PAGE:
Thanks to Blue Sky Bookkeeping and Clothesline Laundromat for their support.
Libraries went through a wealth of changes during the pandemic, from shutting their doors completely to ramping up new services. Jade Cabagnot came on as the new branch manager for Wentworth Library in September 2020 in the midst of those changes. While we’re still struggling with the pandemic, library services are back and better than ever.
We talk with Cabagnot about library changes and improvements, the importance of representation in library books, and some favorite reads.
“Representation matters. Reading characters who don’t look like them helps them understand other people’s experiences and makes them more empathetic.”Jade Cabagnot
More About Jade Cabagnot
Before coming to Wentworth, Cabagnot served as the branch manager at the Inver Glen Library and was a youth services librarian in Rosemount before that. She previously worked in the Chicago Public Library.
Cabagnot lives in St. Paul with her husband and three-year-old twins. She loves exploring parks, hiking, practicing yoga, and listening to podcasts when she has time (which is rare). Cabagnot grew up in the Philippines and can speak Tagalog, Aklanon, Ilonggo, and a bit of Spanish.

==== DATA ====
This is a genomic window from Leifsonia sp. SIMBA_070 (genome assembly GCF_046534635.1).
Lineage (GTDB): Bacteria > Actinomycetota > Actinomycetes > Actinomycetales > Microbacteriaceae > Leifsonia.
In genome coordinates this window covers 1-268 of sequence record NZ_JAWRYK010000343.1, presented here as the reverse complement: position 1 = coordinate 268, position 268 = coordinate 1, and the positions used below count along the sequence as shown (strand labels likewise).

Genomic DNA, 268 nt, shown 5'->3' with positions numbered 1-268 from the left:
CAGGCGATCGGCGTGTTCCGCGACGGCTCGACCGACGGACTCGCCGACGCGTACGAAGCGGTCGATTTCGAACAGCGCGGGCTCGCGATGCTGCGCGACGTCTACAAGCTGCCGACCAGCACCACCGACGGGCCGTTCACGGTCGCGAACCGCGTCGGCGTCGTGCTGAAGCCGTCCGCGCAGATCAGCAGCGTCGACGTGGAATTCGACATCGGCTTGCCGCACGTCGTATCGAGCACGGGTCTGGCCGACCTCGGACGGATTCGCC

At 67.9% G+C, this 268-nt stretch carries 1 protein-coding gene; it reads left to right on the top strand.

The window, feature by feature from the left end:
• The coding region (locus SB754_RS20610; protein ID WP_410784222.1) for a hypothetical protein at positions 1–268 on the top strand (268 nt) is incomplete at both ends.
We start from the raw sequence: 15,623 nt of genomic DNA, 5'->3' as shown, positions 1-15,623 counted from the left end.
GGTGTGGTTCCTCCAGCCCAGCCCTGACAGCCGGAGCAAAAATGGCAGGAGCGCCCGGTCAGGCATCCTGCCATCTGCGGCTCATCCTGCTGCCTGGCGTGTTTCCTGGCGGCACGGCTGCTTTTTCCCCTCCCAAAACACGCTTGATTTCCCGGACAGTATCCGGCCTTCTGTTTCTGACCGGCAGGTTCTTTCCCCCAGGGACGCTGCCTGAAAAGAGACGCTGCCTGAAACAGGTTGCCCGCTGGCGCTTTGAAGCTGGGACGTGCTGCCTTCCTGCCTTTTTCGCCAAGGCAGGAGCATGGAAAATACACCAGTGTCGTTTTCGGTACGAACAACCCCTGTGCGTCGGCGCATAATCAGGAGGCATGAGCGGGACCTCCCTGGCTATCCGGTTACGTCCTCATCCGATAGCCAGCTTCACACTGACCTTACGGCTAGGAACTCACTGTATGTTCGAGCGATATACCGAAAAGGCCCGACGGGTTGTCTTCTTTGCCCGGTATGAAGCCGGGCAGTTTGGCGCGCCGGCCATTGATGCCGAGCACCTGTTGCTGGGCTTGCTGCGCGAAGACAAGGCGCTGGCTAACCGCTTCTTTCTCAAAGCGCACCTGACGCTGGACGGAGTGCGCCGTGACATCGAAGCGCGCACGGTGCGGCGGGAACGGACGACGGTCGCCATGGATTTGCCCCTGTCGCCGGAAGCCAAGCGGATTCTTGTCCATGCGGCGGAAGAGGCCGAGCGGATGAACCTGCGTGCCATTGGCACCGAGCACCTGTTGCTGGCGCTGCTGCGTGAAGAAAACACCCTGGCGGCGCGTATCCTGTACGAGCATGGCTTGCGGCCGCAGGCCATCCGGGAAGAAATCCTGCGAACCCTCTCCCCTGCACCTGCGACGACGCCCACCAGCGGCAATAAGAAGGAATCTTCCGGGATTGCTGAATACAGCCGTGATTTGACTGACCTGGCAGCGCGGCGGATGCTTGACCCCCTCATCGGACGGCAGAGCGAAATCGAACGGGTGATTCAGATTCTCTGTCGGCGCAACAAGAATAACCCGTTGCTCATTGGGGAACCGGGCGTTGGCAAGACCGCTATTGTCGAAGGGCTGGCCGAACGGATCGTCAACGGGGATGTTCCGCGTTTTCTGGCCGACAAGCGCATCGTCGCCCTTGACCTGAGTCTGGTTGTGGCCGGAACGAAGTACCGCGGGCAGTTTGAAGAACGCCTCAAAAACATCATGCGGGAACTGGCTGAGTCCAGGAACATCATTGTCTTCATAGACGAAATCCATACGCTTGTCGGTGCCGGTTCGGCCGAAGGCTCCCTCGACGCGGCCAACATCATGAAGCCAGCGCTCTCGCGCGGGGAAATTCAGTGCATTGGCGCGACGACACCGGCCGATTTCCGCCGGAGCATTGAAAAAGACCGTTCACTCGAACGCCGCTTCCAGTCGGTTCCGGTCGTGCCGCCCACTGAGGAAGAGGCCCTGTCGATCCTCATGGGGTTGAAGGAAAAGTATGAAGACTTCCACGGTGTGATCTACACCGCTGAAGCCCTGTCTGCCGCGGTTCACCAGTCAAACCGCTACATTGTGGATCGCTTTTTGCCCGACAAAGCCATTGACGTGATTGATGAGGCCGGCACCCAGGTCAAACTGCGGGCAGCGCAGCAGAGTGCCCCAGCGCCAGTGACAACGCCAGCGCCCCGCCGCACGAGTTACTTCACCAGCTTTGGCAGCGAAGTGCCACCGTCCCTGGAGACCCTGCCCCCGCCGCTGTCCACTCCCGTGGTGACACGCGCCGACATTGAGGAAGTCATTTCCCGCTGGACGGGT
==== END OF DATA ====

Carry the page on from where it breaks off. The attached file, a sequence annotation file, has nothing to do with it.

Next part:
Conversation With Jade Cabagnot
We talked with Cabagnot about what’s happening at the library. Here’s our conversation:
Library yard signs have gone up around the city and there’s a new ‘Discover Your Library’ promotion. Can you tell us what that’s about?
We launched the ‘Discover Your Library’ campaign this fall to raise awareness around library services that were not available during the pandemic. We wanted to let people know that our meeting rooms, 3D printers, children’s areas are available, and we are open with expanded hours including evenings, Saturdays, and Sundays beginning January 9.
We saw some big changes in the library during the pandemic, from increased digital offerings and WiFi hotspots to curbside pickup. What have been some of the positive improvements for the library?